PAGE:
Douglas Peruski has become a fixture of the arts community in Duluth, Georgia, where he has lived and worked for most of his life. And as a waiter at the Greek restaurant Achilles, he is also a fixture in its food community. Now, he is also becoming a familiar face to the homeless of Duluth.
Since late 2013, Douglas Peruski has been volunteering at The Ladle, a soup kitchen that is committed to feeding the area’s hungry. “I have thought about it, on and off, for a long time – too long, really,” he says. “I decided it was time to put up or shut up.”
Douglas Peruski says that he has always been troubled by the issue of homelessness and hunger in the United States, especially that in Duluth, his own back yard. “We’re the wealthiest country on the planet and love to boast about that fact,” he says. “And yet we have people who are facing acute hunger issues, every single day of their lives. I know that serving meals at The Ladle isn’t much more than putting a band aid on the problem, but at least it’s a start. And one of these days I’ll figure out a way to do a whole lot more.”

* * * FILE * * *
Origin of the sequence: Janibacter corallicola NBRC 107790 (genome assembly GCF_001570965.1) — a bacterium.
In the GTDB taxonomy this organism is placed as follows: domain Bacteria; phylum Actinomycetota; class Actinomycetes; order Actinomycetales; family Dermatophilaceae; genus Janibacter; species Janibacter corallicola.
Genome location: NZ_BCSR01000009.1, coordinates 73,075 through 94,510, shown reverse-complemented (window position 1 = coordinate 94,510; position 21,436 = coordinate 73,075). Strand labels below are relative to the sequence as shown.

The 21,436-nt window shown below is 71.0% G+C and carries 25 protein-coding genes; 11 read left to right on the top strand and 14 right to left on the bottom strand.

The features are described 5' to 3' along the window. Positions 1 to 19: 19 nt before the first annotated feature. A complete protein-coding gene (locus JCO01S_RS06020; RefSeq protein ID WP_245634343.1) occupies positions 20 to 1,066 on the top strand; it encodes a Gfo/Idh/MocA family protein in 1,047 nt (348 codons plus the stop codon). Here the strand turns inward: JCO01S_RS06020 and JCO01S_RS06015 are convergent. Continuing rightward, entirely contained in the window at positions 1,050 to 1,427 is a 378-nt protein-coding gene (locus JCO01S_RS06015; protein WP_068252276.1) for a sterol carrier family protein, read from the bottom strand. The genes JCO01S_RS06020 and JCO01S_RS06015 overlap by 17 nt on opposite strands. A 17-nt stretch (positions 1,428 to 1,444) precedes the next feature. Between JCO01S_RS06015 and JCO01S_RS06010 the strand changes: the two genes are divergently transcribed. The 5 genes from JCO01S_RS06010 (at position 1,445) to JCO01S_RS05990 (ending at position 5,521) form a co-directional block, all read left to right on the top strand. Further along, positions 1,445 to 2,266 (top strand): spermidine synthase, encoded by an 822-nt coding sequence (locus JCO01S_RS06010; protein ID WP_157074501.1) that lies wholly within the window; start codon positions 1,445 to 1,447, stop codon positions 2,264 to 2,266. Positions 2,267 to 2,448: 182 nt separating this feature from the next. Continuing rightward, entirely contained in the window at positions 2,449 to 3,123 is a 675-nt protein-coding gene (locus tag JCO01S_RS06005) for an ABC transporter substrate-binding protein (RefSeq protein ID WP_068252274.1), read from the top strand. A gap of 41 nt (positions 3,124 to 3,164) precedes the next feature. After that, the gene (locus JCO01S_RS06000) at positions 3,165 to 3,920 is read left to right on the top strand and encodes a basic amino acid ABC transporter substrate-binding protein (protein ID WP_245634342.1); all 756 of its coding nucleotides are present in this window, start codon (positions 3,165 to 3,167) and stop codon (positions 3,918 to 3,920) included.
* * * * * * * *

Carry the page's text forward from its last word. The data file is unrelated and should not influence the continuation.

His first shifts at the Ladle were last Thanksgiving, and Douglas Peruski was so impressed by the experience that he kept coming back. The Director of The Ladle, who also is director of the Duluth Food Bank, gave Douglas Peruski some things to think about that he had never before considered. “I never heard the term ‘food insecurity’ before I talked to her,” he says. “It isn’t the same thing as poverty.” Douglas Peruski was stunned to learn that some forty-nine million people in the United States face food insecurity every day. And so he kept coming back to The Ladle and has been volunteering there two days a week ever since.